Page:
Maksimov Georgiy Sergeevich
hydrograph-surveyor, professor, doctor of technical sciences.
Born in St. Petersburg, in the family of an ethnographer,
honorary academician S.V. Maximov,
the author of the popular in the late XIX century books "Year in the
North" and "Siberia and penal servitude".
In 1891 Maksimov graduated from the naval school, began service
in the Baltic Fleet. In
1896 after graduating from the Naval Cadet Corps, Maksimov, at his
request, was transferred to the Siberian navy crew by a watch
officer of the Yakut transport who was engaged in guarding the Far
Eastern industries and associated hydrographic work that fascinated
the young officer. To
the surprise of many, a prestigious and better paid military
service, he preferred heavy hydrographic studies, going to the
hydrographic vessel "Tungus". In
1898 Maximov was appointed Assistant Chief of the Hydrological
Expedition of the Eastern Ocean.
In 1900 Maksimov continued his education by enrolling at the
Maritime Academy, after which he completed two years of training in
astronomy and geodesy at the Pulkovo Observatory under the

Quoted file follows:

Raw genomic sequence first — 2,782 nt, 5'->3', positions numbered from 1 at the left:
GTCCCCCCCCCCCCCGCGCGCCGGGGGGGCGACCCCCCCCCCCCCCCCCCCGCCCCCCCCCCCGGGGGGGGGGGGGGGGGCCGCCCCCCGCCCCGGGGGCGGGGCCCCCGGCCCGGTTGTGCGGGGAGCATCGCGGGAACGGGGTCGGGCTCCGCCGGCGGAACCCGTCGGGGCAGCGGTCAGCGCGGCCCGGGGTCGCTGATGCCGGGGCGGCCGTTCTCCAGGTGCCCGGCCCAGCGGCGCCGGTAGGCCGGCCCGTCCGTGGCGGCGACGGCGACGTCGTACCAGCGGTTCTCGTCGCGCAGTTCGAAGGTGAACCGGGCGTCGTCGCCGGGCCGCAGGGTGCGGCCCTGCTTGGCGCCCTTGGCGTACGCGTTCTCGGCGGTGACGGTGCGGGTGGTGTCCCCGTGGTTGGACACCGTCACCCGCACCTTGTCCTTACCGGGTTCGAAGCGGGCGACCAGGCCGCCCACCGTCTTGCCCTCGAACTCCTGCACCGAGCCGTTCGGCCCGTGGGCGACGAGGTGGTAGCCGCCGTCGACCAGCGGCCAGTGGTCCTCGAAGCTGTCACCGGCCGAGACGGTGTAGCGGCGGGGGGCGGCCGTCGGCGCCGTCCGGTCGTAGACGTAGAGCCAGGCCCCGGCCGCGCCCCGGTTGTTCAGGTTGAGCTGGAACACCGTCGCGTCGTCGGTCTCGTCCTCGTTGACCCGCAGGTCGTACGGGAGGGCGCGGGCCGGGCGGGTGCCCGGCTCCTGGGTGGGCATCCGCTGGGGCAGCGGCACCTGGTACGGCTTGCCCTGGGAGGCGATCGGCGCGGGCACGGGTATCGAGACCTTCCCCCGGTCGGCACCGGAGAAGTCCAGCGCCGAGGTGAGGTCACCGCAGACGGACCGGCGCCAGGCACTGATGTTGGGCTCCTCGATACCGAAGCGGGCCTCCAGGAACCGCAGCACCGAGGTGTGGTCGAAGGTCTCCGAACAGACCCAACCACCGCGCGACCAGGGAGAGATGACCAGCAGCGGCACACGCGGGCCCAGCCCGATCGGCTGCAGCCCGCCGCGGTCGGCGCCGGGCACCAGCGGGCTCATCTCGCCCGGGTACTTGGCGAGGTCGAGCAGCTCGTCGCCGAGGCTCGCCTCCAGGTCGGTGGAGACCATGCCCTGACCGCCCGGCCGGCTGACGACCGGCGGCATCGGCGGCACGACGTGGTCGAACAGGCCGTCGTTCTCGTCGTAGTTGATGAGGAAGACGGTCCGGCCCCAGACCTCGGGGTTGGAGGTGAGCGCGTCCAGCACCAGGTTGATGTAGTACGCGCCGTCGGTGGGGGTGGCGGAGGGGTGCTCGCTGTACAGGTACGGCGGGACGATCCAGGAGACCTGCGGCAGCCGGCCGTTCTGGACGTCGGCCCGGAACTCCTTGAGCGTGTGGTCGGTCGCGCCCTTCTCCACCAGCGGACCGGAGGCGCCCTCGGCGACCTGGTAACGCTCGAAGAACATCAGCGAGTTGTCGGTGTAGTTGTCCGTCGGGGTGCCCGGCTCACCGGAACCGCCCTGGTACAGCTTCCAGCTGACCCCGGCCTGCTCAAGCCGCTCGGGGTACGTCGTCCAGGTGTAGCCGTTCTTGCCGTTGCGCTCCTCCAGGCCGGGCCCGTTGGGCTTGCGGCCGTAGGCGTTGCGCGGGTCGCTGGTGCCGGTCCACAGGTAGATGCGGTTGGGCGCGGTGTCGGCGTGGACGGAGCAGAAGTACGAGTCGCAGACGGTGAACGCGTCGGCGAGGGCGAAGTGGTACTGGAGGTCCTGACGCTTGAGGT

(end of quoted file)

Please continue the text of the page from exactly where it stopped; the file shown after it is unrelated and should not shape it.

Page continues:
outstanding Russian scientist F.F. Vitram. In
the years 1905-1914 he
conducted hydrographic work in the Baltic Sea and off the Murmansk
coast as a party leader, and then as an expedition leader.
During the First World War Maximov served as head of the
geodetic department of the Main Hydrographic Office. In
Soviet times, he trained hydrographs for the Navy, was the director
of hydrography and navigational affairs at the Baltic Sea Ship
Safety Directorate. After
Directorate of the Northern Sea Route Maximov prepared cadres of polar hydrographs
on courses organized by him, advised hydrographic and geodetic work
in Altai and in Karelia, on the construction of the White Sea-Baltic
Makarov Embankment (Tuchkov), house 14. G.S. Maximov
at the time of 1934
During the blockade, Maksimov lost his wife and two sons, and he
was barely alive and was evacuated to Krasnoyarsk.
After the war he headed the department of hydrography in
Higher Arctic Marine School. He
wrote the fundamental monographs "Hydrography" and "Hydrographic
inventory", dozens of scientific articles on many special issues.
He died in Leningrad, buried at the Bolsheokhtinsky
Maximov) in the west of the island of George Land Archipelago Franz-Josef
by polar hydrographers in 1956 (decision of the Arkhangelsk
Regional Executive Committee No. 271).